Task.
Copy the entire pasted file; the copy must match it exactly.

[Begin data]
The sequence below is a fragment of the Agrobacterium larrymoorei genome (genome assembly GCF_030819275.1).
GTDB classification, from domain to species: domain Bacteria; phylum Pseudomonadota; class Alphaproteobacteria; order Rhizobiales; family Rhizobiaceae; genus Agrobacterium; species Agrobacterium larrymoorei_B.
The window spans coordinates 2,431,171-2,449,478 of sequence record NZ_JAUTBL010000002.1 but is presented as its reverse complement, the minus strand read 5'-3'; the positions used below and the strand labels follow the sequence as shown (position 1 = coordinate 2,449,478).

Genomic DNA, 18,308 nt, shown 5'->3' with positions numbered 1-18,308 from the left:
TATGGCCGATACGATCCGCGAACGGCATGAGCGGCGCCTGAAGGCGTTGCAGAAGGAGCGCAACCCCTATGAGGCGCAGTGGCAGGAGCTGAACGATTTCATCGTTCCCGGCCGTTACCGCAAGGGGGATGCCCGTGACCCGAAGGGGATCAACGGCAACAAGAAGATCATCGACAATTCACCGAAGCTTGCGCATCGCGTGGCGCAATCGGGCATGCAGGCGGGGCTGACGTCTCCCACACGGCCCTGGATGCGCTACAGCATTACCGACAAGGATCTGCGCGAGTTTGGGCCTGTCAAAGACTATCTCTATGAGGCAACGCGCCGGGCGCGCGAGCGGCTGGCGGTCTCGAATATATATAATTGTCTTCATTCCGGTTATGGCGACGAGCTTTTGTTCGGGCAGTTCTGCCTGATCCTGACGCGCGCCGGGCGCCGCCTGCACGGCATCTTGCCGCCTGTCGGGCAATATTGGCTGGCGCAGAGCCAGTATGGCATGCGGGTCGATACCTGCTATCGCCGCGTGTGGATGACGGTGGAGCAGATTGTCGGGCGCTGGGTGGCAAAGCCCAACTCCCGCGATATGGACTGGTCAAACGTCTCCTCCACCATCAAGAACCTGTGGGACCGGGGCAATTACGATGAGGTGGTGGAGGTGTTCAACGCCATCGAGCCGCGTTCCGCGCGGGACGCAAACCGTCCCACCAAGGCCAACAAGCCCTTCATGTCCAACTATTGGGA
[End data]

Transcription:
The sequence below is a fragment of the Agrobacterium larrymoorei genome (genome assembly GCF_030819275.1).
GTDB classification, from domain to species: domain Bacteria; phylum Pseudomonadota; class Alphaproteobacteria; order Rhizobiales; family Rhizobiaceae; genus Agrobacterium; species Agrobacterium larrymoorei_B.
The window spans coordinates 2,431,171-2,449,478 of sequence record NZ_JAUTBL010000002.1 but is presented as its reverse complement, the minus strand read 5'-3'; the positions used below and the strand labels follow the sequence as shown (position 1 = coordinate 2,449,478).

Genomic DNA, 18,308 nt, shown 5'->3' with positions numbered 1-18,308 from the left:
TATGGCCGATACGATCCGCGAACGGCATGAGCGGCGCCTGAAGGCGTTGCAGAAGGAGCGCAACCCCTATGAGGCGCAGTGGCAGGAGCTGAACGATTTCATCGTTCCCGGCCGTTACCGCAAGGGGGATGCCCGTGACCCGAAGGGGATCAACGGCAACAAGAAGATCATCGACAATTCACCGAAGCTTGCGCATCGCGTGGCGCAATCGGGCATGCAGGCGGGGCTGACGTCTCCCACACGGCCCTGGATGCGCTACAGCATTACCGACAAGGATCTGCGCGAGTTTGGGCCTGTCAAAGACTATCTCTATGAGGCAACGCGCCGGGCGCGCGAGCGGCTGGCGGTCTCGAATATATATAATTGTCTTCATTCCGGTTATGGCGACGAGCTTTTGTTCGGGCAGTTCTGCCTGATCCTGACGCGCGCCGGGCGCCGCCTGCACGGCATCTTGCCGCCTGTCGGGCAATATTGGCTGGCGCAGAGCCAGTATGGCATGCGGGTCGATACCTGCTATCGCCGCGTGTGGATGACGGTGGAGCAGATTGTCGGGCGCTGGGTGGCAAAGCCCAACTCCCGCGATATGGACTGGTCAAACGTCTCCTCCACCATCAAGAACCTGTGGGACCGGGGCAATTACGATGAGGTGGTGGAGGTGTTCAACGCCATCGAGCCGCGTTCCGCGCGGGACGCAAACCGTCCCACCAAGGCCAACAAGCCCTTCATGTCCAACTATTGGGA